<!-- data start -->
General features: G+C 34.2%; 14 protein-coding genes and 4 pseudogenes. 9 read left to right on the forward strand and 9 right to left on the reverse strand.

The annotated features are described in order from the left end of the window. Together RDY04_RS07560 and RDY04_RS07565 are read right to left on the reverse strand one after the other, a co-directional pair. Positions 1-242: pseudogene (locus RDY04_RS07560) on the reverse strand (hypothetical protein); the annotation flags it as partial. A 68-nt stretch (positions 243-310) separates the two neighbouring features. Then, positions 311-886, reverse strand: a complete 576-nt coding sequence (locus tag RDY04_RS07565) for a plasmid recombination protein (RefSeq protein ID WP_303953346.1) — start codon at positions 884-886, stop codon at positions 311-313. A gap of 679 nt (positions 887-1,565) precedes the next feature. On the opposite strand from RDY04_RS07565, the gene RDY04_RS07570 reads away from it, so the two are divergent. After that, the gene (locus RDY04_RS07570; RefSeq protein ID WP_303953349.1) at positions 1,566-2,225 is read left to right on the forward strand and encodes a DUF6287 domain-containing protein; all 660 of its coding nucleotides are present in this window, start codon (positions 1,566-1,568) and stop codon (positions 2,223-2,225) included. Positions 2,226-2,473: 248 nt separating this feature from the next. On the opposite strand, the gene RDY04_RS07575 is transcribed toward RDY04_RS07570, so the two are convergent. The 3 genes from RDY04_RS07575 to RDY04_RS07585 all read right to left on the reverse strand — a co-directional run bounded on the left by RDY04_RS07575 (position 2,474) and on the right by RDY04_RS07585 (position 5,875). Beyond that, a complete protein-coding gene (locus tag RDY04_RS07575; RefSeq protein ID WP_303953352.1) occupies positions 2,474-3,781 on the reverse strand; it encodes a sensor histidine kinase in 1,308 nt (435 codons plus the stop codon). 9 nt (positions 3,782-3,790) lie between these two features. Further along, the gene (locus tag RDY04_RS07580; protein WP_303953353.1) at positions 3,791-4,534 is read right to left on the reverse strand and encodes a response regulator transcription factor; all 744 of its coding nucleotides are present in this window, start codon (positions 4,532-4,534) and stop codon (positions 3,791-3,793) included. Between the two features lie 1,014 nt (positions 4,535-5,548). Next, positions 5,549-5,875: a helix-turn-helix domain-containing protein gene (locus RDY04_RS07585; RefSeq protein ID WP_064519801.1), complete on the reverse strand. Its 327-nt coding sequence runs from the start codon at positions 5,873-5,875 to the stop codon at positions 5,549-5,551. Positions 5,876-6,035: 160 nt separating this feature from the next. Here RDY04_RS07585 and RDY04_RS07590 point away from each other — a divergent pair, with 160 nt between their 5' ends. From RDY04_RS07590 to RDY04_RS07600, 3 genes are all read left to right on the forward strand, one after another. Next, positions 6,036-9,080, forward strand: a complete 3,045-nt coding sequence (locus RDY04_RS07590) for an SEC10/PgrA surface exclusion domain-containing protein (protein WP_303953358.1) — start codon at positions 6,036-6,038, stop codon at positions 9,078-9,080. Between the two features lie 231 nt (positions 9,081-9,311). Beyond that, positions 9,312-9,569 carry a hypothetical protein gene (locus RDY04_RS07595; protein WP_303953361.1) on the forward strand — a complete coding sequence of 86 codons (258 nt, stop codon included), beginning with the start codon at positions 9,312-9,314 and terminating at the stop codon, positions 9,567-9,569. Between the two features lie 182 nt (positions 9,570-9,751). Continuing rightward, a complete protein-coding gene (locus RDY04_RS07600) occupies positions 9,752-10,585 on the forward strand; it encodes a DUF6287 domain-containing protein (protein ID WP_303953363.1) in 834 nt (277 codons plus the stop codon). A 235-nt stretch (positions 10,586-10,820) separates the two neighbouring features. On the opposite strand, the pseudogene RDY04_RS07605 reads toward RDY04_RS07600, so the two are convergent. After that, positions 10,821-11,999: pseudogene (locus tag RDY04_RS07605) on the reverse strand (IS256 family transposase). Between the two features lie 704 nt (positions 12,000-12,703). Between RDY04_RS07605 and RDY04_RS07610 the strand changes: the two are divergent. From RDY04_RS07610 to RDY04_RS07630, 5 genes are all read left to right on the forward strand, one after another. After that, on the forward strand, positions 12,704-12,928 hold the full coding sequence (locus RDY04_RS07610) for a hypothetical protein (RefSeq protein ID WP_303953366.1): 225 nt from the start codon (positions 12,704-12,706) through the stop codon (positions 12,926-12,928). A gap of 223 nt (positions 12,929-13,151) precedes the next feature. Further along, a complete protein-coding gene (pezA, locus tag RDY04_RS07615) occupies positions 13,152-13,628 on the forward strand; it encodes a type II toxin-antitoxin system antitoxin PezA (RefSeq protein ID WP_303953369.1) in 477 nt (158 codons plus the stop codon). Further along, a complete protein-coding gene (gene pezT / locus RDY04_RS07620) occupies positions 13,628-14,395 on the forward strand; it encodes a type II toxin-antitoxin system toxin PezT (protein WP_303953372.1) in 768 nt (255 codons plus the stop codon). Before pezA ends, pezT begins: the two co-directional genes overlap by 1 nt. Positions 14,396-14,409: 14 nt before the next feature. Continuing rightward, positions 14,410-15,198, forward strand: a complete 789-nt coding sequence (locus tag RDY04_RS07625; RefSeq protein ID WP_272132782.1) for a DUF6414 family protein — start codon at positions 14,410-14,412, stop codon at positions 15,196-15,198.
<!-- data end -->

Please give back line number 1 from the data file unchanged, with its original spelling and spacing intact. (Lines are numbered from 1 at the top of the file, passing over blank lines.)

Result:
General features: G+C 34.2%; 14 protein-coding genes and 4 pseudogenes. 9 read left to right on the forward strand and 9 right to left on the reverse strand.